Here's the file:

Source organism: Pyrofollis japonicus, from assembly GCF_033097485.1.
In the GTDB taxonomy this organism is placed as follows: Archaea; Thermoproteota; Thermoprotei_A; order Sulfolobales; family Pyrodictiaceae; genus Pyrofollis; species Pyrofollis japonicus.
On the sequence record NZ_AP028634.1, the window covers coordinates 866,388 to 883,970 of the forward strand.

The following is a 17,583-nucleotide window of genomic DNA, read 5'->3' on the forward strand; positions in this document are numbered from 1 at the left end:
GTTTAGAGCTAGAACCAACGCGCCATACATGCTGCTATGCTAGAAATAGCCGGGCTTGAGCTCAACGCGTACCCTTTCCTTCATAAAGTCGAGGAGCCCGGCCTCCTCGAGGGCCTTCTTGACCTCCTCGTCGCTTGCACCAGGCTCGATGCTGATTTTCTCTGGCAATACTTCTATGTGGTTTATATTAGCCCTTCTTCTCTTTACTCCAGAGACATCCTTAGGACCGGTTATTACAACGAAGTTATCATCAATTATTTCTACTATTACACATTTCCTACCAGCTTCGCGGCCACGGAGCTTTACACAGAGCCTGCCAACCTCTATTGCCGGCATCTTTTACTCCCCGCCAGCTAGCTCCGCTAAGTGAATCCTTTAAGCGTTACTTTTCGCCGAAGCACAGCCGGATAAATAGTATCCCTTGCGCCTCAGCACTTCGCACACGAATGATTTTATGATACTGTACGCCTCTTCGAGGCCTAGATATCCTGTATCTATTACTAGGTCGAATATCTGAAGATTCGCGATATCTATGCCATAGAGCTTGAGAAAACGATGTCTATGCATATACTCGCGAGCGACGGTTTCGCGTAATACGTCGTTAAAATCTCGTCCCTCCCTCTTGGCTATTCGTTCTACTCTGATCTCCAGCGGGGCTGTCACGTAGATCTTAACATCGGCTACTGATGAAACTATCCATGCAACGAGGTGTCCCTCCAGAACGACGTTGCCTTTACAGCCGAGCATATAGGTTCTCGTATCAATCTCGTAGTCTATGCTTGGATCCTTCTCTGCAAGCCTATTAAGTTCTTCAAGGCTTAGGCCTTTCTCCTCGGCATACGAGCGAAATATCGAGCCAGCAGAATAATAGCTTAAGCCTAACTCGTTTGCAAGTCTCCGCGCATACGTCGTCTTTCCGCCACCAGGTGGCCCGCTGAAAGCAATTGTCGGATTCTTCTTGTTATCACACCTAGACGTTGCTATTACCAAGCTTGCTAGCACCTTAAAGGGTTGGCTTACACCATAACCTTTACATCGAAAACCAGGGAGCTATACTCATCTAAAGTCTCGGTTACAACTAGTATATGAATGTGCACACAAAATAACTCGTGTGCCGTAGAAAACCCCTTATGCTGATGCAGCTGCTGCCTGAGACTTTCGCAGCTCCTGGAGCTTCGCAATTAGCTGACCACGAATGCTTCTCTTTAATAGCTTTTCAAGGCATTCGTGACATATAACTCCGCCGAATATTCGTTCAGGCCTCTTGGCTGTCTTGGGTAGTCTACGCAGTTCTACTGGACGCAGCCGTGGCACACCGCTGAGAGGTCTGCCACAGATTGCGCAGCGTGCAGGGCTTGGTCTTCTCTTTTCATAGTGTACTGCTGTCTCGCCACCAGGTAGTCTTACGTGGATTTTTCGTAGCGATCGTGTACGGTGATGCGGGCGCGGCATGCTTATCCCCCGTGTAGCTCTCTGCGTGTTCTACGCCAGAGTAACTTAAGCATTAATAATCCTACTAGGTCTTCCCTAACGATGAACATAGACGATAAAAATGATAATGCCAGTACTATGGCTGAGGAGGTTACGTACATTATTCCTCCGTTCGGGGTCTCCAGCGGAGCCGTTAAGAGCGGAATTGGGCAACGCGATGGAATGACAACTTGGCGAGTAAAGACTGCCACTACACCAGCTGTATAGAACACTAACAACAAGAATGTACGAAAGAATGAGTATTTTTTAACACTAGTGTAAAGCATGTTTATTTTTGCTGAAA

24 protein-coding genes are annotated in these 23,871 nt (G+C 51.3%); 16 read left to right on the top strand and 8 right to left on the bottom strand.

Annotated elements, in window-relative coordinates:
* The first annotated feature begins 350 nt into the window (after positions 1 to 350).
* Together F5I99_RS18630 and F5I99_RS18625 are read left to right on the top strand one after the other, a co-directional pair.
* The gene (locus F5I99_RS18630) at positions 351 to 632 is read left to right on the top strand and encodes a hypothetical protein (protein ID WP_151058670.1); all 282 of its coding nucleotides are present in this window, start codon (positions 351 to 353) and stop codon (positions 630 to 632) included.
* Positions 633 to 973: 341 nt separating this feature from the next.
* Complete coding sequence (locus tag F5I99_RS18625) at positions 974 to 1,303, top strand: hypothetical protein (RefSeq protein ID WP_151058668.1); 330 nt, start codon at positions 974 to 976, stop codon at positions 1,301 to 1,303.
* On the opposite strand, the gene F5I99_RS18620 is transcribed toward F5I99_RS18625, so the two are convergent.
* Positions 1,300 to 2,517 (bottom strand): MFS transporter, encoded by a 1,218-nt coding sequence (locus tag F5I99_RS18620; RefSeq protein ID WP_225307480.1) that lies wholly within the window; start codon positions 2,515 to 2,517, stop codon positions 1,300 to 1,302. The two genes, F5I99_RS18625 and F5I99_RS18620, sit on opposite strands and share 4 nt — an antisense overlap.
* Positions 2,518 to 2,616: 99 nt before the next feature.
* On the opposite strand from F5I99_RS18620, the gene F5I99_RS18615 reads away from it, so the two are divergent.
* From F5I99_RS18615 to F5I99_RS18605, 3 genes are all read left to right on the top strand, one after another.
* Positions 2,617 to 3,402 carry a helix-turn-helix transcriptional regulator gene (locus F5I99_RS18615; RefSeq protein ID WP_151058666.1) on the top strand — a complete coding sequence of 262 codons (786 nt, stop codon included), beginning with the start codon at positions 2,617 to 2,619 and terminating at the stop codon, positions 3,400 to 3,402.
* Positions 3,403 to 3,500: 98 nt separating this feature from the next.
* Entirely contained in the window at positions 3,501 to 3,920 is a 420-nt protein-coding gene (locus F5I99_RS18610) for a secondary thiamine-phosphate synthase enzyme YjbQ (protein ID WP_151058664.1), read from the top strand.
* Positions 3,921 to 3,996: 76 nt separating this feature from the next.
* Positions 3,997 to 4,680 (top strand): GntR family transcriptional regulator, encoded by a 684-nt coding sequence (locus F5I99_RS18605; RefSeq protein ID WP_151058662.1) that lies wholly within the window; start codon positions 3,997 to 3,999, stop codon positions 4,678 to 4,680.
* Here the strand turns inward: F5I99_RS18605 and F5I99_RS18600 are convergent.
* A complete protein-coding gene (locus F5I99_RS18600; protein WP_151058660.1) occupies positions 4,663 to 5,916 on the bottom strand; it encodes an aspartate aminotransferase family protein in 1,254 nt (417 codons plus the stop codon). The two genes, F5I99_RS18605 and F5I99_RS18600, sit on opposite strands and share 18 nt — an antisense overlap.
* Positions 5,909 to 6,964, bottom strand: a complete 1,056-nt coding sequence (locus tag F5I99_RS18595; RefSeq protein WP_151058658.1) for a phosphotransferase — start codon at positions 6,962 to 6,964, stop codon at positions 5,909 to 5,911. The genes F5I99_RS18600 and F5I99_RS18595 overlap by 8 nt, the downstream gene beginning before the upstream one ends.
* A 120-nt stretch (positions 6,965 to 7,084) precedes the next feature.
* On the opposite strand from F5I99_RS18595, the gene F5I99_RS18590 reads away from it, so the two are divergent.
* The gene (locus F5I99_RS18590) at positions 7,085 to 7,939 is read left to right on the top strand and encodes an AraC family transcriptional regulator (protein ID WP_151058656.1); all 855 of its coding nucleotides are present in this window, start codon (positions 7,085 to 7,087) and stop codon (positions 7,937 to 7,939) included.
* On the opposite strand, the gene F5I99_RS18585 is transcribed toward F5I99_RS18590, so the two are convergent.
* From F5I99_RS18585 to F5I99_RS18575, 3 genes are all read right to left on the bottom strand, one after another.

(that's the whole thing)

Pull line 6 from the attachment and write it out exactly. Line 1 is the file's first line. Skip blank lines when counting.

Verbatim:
24 protein-coding genes are annotated in these 23,871 nt (G+C 51.3%); 16 read left to right on the top strand and 8 right to left on the bottom strand.